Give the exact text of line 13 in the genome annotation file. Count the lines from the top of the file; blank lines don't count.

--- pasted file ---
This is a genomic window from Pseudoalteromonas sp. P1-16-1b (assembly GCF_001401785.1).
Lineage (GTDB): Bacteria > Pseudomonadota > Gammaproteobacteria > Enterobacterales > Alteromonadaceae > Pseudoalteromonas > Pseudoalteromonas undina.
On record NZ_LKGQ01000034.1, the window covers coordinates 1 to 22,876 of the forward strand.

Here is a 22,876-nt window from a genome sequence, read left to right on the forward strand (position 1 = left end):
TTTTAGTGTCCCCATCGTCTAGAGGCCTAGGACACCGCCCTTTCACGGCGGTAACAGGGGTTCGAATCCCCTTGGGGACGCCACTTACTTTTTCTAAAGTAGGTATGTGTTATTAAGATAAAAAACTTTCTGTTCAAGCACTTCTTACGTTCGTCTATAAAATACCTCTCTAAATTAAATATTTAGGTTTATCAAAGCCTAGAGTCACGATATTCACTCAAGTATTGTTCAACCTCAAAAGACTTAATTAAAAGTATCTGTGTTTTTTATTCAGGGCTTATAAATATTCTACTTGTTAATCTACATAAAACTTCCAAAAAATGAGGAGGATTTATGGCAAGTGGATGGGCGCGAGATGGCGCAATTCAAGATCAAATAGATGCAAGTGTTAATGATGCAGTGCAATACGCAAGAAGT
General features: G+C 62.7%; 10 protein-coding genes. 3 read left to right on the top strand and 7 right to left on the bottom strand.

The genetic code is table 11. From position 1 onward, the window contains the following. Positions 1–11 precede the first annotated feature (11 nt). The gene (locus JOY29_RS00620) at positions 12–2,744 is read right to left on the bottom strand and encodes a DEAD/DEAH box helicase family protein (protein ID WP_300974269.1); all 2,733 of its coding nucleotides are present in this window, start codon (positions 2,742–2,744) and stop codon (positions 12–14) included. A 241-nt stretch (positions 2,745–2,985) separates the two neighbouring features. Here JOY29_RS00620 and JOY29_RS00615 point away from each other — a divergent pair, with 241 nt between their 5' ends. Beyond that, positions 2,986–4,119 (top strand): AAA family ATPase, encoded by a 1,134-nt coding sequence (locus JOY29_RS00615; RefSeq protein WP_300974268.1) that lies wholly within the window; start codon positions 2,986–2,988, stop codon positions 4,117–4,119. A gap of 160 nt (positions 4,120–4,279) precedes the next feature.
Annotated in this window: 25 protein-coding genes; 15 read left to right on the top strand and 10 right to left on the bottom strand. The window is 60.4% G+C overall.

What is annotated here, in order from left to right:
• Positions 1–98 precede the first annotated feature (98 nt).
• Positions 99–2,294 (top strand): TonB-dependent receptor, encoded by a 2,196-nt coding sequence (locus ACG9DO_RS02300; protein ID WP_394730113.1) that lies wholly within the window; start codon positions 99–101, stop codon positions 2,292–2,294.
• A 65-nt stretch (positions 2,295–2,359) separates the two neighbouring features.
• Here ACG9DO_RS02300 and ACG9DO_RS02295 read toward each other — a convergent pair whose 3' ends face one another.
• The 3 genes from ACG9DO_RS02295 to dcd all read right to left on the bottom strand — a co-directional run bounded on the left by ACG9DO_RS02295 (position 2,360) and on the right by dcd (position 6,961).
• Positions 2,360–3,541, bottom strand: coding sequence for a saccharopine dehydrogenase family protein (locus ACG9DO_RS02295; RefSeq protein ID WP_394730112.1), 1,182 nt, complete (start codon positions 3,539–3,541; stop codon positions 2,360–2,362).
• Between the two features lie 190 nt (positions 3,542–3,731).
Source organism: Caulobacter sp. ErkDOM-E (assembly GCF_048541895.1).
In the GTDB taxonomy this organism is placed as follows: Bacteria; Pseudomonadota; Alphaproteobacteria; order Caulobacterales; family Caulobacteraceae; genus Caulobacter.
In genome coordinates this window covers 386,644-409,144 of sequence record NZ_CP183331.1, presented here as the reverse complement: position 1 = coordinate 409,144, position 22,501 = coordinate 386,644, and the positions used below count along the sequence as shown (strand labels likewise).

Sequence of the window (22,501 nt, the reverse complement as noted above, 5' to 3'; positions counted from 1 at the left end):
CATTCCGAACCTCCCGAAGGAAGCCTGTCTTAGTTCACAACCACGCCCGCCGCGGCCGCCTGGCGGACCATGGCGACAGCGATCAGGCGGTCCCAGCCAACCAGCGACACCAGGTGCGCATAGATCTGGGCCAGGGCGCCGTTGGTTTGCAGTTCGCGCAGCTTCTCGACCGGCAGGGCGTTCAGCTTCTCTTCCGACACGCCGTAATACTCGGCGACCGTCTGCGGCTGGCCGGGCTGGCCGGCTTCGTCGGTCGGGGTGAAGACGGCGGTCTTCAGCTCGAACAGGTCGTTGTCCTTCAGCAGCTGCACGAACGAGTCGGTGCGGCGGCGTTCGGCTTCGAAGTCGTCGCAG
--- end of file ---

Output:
• Here ACG9DO_RS02300 and ACG9DO_RS02295 read toward each other — a convergent pair whose 3' ends face one another.